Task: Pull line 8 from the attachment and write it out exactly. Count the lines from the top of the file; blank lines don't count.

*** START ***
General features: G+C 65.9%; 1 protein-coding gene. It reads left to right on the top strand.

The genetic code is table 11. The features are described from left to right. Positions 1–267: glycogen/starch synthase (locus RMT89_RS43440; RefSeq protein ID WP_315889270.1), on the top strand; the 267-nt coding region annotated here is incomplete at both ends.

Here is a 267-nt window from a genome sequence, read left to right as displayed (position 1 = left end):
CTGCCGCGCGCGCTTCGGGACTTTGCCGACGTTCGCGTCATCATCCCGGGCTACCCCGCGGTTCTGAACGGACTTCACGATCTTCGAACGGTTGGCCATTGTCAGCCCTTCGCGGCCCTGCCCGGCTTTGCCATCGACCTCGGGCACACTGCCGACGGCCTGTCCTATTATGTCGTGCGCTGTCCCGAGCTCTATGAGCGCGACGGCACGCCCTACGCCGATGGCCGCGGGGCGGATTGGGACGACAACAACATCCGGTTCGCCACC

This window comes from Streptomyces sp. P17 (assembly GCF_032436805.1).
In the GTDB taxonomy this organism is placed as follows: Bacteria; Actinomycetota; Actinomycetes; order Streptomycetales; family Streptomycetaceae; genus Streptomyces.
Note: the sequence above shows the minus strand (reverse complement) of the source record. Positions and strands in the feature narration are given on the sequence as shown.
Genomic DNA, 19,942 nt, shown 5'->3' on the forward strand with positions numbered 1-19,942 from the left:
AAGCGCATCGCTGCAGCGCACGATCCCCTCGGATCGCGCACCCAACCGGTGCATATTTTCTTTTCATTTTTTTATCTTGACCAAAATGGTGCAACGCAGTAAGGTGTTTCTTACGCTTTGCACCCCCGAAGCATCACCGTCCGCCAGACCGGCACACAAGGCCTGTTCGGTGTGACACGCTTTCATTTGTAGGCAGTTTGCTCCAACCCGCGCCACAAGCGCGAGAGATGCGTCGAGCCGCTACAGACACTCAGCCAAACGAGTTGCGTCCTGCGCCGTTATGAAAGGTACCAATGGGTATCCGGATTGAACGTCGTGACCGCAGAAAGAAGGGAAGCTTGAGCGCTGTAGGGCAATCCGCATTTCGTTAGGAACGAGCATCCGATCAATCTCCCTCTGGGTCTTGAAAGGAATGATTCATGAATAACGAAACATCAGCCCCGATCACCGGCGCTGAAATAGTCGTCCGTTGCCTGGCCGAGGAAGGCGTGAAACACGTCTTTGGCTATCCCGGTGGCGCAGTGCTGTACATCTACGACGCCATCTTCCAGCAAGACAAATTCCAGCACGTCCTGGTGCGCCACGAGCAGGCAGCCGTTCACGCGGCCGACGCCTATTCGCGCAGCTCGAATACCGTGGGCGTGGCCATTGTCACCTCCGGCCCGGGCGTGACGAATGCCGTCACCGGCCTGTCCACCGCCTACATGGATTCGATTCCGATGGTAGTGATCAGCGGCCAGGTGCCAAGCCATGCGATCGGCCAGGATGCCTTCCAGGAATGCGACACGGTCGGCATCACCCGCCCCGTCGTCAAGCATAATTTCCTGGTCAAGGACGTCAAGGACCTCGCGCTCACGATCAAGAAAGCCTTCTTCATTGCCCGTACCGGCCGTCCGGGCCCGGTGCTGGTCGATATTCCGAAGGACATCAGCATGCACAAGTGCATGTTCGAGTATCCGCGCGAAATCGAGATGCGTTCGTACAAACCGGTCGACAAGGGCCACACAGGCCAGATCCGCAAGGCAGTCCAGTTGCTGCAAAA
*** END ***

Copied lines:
Genomic DNA, 19,942 nt, shown 5'->3' on the forward strand with positions numbered 1-19,942 from the left: